Theodoros Mavros: The biracial man who became one of Limassol's most unique figures!

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He was one of the most characteristic figures of Limassol at the start of the 20th century. Active, multi-faceted and extroverted, Theodoros Mavros was not just a typical example of a Limassolian. Rather, as his nickname-turned-surname ‘Mavros’ (‘Black’) implies, he was a biracial Limassolian with African roots, who was an integral part of the unknown history of the Africans who had originally arrived in Cyprus as slaves.

Slavery and slave trading existed for centuries on the island, until 1925 when it was banned by British colonists. People from Africa had been transported to Cyprus to serve as industrial slaves or, in the cases of women, to join harems, and many remained on the island after the abolition of slavery, some with families of their own through mixed-race marriages. The case of Theodoros Christodoulou, who became known as ‘Mavros’ due to the prominence of his African descent, is a clear example of a man who was not banished to the sidelines as a result of his diversity, but rather, became an active member of the local community and earned his own income.

Theodoros Christodoulou, a sharp-witted man with a can-do attitude, made a name for himself in business early on. The inventiveness and entrepreneurial spirit that have distinguished generations of Limassolians were also among the main qualities attributed to Theodoros Mavros. He founded one of the island’s first transportation companies, serving the ever-increasing communication needs between the city and villages of Limassol.

Theodoros Mavros and Heracles Skyrianides (who later went on to establish the ‘Pafsilipon’ Hotel in Platres) were among the first to offer transportation services using animals and carriages and, later, buses, to and from the countryside.

With his lively energy and business acumen, Theodoros also dabbled in the field of marine transportation. Indeed, as Kimon Charalmbides writes in his book, he was the only barge captain who opposed the command of ships by the British powers during the First World War.

Beyond having a wide range of interests, Theodoros Mavros was also quick-witted and quick with a retort, a trait that always left an impression during his daily interactions with the people of Limassol. 

The financial comfort that Mavros achieved allowed him to maintain a grandiose profile, though he tended to remain folksy in his general attitude. His beach home was carefully decorated with French furniture, as per the fashion of the time, an extravagance he managed to pull off thanks to his regular trade dealings abroad.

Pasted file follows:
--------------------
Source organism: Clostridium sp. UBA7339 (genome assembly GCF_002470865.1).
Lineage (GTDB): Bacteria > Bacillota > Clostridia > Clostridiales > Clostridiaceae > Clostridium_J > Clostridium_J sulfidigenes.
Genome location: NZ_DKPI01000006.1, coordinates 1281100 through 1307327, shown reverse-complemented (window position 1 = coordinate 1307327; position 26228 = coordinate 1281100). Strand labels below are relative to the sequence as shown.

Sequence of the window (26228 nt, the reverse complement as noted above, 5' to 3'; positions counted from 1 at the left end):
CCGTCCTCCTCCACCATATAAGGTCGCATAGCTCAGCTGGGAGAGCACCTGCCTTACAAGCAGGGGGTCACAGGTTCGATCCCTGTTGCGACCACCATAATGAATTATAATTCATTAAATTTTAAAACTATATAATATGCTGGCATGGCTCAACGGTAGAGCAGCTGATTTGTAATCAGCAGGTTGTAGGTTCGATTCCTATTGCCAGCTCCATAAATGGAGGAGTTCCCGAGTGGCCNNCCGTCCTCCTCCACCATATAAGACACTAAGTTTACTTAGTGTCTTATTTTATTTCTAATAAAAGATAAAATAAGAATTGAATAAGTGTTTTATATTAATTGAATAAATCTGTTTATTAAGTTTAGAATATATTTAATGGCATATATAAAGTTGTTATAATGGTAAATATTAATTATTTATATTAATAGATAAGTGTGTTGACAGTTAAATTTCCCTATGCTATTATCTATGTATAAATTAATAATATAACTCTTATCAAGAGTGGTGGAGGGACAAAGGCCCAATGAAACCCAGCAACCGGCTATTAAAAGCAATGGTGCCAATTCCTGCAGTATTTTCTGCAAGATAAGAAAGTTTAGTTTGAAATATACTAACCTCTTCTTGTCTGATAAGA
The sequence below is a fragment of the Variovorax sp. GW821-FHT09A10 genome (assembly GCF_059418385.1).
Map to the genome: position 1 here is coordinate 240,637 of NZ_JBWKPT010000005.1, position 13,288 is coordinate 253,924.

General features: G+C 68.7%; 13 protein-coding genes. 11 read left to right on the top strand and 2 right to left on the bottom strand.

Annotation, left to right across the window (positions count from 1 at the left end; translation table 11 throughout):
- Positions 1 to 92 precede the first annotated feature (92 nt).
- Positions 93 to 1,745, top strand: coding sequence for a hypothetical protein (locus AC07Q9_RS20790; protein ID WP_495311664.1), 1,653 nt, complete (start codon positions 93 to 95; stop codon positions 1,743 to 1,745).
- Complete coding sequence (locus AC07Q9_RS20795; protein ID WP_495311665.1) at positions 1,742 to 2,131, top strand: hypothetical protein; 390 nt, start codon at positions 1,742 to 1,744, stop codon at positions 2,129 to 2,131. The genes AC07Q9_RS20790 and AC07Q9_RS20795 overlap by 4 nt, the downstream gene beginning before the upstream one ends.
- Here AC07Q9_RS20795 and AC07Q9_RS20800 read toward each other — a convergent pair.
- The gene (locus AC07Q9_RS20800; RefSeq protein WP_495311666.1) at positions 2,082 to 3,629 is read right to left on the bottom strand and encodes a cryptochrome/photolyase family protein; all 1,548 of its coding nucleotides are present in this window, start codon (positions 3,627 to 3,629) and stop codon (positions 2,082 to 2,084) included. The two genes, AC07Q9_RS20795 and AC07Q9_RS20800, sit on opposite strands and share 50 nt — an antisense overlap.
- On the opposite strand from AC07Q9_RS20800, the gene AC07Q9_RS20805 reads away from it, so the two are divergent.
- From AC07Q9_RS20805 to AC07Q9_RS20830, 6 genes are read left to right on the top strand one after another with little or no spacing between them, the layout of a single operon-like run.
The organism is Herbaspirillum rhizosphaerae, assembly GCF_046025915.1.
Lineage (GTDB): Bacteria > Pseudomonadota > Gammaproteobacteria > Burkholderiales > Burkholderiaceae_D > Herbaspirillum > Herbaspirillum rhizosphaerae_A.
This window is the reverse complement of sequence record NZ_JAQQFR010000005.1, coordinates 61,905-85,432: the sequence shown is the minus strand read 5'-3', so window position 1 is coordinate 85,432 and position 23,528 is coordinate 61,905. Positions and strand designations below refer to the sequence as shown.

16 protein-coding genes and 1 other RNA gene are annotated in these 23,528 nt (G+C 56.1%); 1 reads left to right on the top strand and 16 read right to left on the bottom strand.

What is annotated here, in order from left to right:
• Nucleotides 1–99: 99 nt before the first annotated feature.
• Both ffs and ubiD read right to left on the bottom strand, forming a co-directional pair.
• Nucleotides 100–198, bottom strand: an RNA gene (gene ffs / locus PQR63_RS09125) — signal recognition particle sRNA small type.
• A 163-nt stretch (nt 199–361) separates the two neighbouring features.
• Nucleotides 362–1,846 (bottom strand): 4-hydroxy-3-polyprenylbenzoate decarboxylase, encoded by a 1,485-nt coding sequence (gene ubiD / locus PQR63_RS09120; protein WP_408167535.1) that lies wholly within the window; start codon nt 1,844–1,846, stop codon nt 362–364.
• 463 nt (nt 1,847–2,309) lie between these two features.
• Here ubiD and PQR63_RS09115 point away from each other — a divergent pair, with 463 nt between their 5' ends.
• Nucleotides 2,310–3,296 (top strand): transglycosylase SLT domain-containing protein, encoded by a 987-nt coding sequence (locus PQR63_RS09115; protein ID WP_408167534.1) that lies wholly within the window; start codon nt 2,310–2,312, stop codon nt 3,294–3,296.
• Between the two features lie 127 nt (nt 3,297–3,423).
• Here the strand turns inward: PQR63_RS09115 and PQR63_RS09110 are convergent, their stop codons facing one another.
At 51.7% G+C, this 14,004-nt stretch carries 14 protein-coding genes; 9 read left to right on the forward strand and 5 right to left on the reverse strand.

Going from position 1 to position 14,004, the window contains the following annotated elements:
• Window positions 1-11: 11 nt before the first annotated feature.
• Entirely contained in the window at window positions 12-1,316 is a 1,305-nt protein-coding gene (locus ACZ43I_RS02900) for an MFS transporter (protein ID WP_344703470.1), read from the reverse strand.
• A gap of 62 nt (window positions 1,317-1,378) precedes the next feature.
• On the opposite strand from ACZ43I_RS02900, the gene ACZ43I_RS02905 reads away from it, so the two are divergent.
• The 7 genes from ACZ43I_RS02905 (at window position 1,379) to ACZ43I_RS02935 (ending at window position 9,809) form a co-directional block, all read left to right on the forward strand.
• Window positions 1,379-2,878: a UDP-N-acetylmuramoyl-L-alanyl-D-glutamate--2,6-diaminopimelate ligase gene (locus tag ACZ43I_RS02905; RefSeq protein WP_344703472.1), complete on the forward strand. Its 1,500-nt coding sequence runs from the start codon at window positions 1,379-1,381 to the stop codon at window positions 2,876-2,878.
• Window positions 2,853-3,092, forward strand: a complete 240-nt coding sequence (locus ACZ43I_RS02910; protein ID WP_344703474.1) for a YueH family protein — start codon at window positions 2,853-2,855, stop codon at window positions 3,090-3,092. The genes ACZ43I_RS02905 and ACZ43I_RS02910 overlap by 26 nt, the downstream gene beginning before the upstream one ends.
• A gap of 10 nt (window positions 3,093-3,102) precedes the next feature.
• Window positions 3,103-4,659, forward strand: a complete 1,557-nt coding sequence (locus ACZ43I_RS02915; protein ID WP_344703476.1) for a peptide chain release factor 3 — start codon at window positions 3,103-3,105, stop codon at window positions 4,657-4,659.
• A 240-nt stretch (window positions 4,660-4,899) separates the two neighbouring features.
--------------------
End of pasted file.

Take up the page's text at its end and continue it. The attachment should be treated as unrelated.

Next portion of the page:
The balcony of the family house.

The fact that he had secured a certain amount of wealth was not a reason for him to tamper his facetious personality. As he did not belong to any of the city’s prominent social classes, he made himself known through his activities, particularly through the operation of one of the first beachside recreation centers of Limassol, Aktaio. The tragicomic urban legends that surround his name are still heard to this day, and bear witness to the peculiarity of his character.

When a regular customer at Aktaio noticed that the orchestra’s clarinet player was playing rather poorly, Mavros immediately deemed him lazy. He then proceeded to fire the musician, which led to protestations from the customers, who ultimately saved the man from his fate. 

As vivid a personality as he was, his children proved to be even more so, carrying on the family tradition of being active members of the local community. His daughter, Iren, was a particularly powerful force.

Iren was leading the movement for the coordination of volunteers on the side of the Allied Forces in the Middle East, during the Second World War. In the picture, she leads a dancing circle in the camp.

Iren built a reputation for herself as a bold and daring woman who would often ride bareback, and was also the only woman to agree to join a circus acrobat on his motorcycle ‘death ride.’ As for Yiannakis, Theodoros' son, he was targeted by the British due to his participation in the October Events, the anti-colonial revolt against the British, which led to his arrest.

The 4 children of Theodoros Mavros, with Kimon Charalambides as a little kid in the middle.

Theodoros Mavros, having bid farewell to his city in February 1945, managed to intertwine his own life with the daily life and identity of Limassol itself. The city’s multiculturalism, its vitality and entrepreneurship also played a central role in the life of Theodoros Mavros.

Young Theodoros on the left and his daughter Iren on the right.

After all, his close contact with the sea appears to have been a determining factor in shaping his personality, which is why in the text devoted to him by Kimonas Charalambides, he is remembered as being ‘upheaved with the upheavals of the sea, and serene with its serenity.” 

Sources: “Once upon a time in Limassol,” by Kimonas Charalambides, “Those who built yesterday,” by Kimonas Charalambides. 

* NOTE: The tributes of the Project "History of Limassol" present information that has emerged from historical research thus far. Any new data is embedded into the tributes, once it has been confirmed.